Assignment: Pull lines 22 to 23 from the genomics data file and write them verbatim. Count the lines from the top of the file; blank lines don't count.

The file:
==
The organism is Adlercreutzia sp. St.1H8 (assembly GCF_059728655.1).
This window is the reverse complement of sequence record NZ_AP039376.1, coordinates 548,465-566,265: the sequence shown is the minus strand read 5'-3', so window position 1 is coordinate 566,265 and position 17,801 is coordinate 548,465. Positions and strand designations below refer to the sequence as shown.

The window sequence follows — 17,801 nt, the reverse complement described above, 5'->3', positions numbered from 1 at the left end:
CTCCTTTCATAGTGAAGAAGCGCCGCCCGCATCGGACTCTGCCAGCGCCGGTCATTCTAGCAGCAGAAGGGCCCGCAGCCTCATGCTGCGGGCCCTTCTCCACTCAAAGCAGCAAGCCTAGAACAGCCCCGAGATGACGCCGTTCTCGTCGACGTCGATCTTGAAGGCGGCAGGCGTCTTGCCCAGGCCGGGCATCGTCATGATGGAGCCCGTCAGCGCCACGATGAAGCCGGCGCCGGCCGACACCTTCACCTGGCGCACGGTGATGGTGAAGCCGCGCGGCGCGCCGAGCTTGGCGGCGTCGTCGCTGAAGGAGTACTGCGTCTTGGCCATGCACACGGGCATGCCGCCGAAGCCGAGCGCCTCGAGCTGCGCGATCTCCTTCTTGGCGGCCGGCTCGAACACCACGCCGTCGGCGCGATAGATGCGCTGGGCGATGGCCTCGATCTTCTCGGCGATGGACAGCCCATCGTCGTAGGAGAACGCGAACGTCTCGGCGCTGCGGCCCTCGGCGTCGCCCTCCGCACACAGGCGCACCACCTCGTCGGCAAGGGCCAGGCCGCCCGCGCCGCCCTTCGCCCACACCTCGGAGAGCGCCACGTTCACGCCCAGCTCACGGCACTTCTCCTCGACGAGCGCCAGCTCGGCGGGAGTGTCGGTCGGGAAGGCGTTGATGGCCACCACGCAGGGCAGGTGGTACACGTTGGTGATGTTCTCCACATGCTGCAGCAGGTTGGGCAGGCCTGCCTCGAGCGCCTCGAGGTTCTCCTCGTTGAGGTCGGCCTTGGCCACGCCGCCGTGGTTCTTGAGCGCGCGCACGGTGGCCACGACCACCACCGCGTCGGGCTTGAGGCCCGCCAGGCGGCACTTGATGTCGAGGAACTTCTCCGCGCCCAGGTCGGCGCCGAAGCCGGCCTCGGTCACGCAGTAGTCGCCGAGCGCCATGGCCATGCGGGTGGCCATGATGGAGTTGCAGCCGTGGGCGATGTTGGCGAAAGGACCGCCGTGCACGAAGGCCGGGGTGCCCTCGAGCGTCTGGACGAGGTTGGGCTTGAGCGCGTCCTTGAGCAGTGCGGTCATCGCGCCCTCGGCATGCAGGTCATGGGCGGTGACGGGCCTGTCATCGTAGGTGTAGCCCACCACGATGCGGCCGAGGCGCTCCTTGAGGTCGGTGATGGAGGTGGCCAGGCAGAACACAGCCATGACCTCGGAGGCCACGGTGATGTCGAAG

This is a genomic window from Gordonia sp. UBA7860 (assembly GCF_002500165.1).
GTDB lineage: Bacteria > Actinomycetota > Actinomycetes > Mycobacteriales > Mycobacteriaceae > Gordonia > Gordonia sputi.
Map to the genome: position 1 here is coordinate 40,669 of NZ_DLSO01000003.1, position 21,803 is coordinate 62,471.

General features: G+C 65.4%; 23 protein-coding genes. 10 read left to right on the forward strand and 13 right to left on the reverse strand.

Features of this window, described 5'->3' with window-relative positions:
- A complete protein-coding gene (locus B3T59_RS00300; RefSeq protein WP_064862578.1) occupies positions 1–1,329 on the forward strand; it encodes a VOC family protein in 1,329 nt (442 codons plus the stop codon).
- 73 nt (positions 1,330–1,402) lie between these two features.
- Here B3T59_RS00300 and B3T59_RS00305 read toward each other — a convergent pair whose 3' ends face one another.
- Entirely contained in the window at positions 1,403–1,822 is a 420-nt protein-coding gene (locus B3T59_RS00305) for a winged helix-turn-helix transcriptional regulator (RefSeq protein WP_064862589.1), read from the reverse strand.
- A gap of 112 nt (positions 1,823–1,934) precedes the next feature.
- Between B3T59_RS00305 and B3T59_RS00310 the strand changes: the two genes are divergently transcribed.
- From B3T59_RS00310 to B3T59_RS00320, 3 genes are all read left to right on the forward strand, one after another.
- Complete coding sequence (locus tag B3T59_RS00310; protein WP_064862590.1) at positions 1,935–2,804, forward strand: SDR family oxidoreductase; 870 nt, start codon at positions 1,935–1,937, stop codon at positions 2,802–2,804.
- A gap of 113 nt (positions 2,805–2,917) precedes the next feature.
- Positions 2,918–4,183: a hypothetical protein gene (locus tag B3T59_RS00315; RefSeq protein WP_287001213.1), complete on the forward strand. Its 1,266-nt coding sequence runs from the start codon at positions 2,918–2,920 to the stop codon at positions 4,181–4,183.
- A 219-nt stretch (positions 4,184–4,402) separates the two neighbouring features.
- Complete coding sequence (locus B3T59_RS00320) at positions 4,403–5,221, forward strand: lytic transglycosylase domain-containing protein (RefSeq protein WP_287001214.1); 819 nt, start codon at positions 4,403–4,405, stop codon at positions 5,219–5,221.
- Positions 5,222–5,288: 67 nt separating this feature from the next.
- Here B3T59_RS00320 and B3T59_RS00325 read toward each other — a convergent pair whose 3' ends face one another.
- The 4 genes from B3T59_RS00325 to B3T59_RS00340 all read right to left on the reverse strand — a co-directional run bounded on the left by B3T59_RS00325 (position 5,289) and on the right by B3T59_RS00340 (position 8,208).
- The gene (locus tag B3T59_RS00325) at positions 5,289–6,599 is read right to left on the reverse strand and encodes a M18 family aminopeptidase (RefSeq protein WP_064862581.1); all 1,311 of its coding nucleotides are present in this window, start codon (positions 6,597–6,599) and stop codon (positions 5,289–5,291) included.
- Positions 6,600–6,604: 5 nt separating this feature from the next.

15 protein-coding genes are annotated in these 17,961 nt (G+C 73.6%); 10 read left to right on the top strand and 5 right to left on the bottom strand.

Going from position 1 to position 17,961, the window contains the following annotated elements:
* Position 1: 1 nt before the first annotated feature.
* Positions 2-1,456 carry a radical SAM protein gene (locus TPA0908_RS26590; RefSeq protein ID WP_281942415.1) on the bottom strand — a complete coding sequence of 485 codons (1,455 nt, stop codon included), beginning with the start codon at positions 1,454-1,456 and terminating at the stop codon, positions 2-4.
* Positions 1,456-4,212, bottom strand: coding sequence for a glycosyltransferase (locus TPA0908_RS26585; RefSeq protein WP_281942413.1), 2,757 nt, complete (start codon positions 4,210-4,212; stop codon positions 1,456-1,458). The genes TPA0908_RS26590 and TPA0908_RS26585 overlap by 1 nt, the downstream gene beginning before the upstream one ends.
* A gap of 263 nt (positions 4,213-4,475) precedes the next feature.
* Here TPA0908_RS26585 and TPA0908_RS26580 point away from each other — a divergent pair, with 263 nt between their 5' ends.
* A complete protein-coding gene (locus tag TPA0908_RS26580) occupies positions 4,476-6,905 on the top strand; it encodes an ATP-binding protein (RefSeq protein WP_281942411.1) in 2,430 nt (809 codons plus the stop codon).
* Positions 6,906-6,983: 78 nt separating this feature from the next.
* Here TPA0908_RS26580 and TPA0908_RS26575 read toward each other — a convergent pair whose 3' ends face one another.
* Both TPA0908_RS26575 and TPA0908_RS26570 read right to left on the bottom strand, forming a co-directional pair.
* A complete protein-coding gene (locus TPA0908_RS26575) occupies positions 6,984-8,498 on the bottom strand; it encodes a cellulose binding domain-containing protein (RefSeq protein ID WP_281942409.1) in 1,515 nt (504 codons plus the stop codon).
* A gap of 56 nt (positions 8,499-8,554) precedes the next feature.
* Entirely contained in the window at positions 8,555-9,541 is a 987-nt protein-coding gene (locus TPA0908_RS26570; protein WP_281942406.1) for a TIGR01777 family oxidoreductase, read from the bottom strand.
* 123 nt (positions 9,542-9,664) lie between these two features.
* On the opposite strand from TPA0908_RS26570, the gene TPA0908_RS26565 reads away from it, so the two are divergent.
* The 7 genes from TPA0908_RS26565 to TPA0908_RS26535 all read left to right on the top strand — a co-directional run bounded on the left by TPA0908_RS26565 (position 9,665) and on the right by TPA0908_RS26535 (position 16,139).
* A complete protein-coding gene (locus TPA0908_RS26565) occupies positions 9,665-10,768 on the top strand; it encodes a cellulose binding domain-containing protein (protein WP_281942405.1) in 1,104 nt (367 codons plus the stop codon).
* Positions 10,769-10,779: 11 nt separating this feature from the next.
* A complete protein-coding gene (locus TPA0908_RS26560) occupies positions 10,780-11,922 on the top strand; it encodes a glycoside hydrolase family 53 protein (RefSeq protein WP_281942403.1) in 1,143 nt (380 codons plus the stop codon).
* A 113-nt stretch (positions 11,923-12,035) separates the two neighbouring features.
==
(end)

- Positions 5,222–5,288: 67 nt separating this feature from the next.
- Here B3T59_RS00320 and B3T59_RS00325 read toward each other — a convergent pair whose 3' ends face one another.